SCN1A (MIM# 182389) is one of four voltage-gated sodium channel (NaV1.1 a subunit) genes that are widely expressed throughout the central nervous system and play important roles in controlling the excitability of neurons (Plummer and Meisler, 1999). SCN1A is one of the most clinically relevant sodium channel genes because its mutations are known to be associated with a series of common central nervous system disorders, such as epilepsy, autism, and migraines (Weiss et al., 2003; Dichgans et al., 2005; Meisler and Kearney, 2005; Cestele et al., 2008). Each of the four domains (DI–DIV) that comprise the NaV1.1, a1 subunit, consists of six transmembrane segments (S1–S6), and the domains themselves are connected by cytoplasmic loops or linkers (Ishii, 2016).
Voltage-gated sodium channels are essential for the generation and propagation of action potentials in electrically excitable tissues, such as brain, muscle and heart. These channels are hetero-multimeric protein complexes consisting of one and one or two subunits (Catterall, 2000). The pore-forming subunits serve as voltage sensors, whereas the accessory subunits modulate the voltage dependence, kinetics and cellular localization of the subunits. Four α and four β subunits have been identified in the mammalian brain (Ogiwara, 2007)
The phenotypes seen in SCN1A related seizure disorders
SCN1A is associated with several epilepsy syndromes, ranging from relatively mild phenotypes found in families with Genetic Epilepsy Febrile Seizures Plus (GEFS+) to the severe, infant-onset epilepsy, Dravet syndrome (Brunklaus, 2014).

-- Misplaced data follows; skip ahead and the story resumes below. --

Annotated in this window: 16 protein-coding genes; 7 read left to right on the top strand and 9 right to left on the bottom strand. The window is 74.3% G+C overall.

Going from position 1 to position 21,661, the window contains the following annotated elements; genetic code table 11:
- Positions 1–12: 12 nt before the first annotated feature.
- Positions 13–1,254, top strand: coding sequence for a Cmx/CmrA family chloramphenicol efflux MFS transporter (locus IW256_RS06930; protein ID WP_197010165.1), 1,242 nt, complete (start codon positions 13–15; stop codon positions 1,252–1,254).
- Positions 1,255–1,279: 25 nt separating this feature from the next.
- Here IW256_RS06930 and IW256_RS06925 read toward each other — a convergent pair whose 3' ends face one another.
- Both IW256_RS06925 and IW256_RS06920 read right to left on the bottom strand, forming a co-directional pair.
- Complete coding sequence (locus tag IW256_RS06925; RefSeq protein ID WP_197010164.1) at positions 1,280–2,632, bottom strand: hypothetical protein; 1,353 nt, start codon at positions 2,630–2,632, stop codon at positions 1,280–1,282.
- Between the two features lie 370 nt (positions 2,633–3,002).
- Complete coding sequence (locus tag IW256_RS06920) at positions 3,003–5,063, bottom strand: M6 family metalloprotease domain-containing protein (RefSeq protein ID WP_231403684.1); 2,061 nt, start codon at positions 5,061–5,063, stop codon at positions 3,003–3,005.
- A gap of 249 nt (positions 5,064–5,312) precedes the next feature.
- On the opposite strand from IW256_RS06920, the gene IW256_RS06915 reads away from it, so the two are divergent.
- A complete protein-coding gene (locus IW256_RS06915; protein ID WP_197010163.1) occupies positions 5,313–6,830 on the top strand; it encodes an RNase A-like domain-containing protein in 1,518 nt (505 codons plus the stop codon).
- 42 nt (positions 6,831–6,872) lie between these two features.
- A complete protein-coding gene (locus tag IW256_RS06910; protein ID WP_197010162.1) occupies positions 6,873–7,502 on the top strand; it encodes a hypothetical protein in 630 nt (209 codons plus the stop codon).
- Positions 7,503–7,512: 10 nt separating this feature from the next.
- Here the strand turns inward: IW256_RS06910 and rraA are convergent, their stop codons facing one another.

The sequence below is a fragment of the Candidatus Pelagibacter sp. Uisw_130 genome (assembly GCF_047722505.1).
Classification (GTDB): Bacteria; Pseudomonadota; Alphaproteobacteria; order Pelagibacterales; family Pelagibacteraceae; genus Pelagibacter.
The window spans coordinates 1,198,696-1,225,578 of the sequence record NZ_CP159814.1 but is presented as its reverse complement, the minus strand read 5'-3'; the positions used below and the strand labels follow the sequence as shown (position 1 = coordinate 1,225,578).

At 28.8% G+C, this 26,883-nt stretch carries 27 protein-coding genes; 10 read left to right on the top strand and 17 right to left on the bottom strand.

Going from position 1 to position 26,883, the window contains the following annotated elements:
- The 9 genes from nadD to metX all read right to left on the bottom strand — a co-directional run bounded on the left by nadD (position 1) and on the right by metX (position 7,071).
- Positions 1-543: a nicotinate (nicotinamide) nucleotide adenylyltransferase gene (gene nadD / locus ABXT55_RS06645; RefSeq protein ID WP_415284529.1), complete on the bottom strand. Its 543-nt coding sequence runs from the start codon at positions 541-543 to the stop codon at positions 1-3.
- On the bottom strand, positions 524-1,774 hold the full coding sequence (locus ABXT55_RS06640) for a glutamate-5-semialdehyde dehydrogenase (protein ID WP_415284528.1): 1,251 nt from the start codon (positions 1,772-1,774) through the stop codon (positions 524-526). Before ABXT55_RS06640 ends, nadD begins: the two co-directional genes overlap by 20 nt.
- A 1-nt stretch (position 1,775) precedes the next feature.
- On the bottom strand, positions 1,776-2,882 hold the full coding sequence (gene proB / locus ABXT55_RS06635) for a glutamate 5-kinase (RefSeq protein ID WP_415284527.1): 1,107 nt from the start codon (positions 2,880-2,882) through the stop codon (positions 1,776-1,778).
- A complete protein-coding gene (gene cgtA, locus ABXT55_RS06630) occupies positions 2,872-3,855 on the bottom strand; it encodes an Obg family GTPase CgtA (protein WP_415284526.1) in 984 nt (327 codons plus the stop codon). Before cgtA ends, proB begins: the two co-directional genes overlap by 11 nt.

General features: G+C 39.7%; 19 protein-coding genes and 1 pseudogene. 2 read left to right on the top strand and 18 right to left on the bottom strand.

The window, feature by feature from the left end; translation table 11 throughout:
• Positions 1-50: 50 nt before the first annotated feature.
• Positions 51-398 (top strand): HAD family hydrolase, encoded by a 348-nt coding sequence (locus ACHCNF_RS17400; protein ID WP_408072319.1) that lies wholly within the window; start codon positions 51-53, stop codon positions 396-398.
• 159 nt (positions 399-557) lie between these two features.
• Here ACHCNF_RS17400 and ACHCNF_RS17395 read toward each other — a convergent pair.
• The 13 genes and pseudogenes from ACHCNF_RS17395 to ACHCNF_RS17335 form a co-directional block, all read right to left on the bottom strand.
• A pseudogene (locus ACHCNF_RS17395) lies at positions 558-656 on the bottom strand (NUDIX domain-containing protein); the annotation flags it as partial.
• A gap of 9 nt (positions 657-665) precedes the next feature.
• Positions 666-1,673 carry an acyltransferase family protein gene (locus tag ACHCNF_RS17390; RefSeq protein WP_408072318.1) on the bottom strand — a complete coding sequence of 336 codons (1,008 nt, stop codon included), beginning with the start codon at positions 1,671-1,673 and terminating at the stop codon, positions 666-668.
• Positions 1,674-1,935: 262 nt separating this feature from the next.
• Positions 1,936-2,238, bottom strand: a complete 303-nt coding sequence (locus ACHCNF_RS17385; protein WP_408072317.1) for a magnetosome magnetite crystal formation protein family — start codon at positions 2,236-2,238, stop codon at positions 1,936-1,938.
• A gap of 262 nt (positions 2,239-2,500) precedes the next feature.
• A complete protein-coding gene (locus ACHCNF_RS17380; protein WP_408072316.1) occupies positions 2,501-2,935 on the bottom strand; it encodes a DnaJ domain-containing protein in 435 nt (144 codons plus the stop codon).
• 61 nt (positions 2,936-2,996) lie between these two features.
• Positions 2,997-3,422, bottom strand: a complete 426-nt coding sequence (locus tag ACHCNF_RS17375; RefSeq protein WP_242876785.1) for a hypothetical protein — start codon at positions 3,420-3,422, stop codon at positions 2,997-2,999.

DS is a rare disorder (OMIM: 607208) with an estimated incidence of 1:16,000–1:40,000 births (Ishii, 2016). Approximately three fourths of patients with DS are found to have a variant in the voltage-gated sodium channel gene, SCN1A (Ishii, 2016). Most mutations are novel. Dravet syndrome typically presents itself around 6 months of age, in previously healthy children, with prolonged, febrile and afebrile, generalized clonic or hemiclonic epileptic seizures. Other types include myoclonic, focal and atypical absence seizures which appear between the ages of 1 and 4 years (Dravet, 2005). It is usually not responsive to standard antiepileptic medication, and affected children develop cognitive, behavioral, and motor impairment (Brunklaus, 2014).
The phenotypes seen in SCN1A-related seizure disorders include the following (GeneReview):
- Febrile seizures (FS), which may or may not have features suggestive of an SCN1A-related condition
- Generalized epilepsy with febrile seizures plus (GEFS+)
- Dravet syndrome, also known as severe myoclonic epilepsy in infancy (SMEI) or polymorphic myoclonic epilepsy in infancy (PMEI)
- Severe myoclonic epilepsy, borderline (SMEB)
- Intractable childhood epilepsy with generalized tonic-clonic seizures (ICE-GTC), which does not represent an epilepsy defined by ILAE, and is most similar to late-onset Dravet syndrome in the ILAE classification system
- Infantile partial seizures with variable foci, also referred to as migrating partial seizures of infancy, cryptogenic focal epilepsy, or severe infantile multifocal epilepsy (Harkin , 2007)
Note: Terms used in the literature to describe the phenotypes sometimes differ from the standard epilepsy syndrome terminology as defined by the International League Against Epilepsy (ILAE).
Mutation of SCN1A
Over 1,200 variants associated with epilepsy have been reported in SCN1A (Meng, 2015). There are two major classes of variant in SCN1A that are associated with DS: those that result in a premature stop codon which may shorten the protein product (truncating) and those that result in an amino acid substitution (missense). Truncating variants that occur in the first 25 exons of SCN1A (i.e., anywhere but exon 26) are predicted to lead to nonsense- mediated RNA decay and haploinsufficiency (Linde L, 2008). These variants are almost always associated with severe phenotypes, whereas missense variants are associated with a wide spectrum of phenotypes that vary from DS to GEFS+ ( Catterall WA,2012).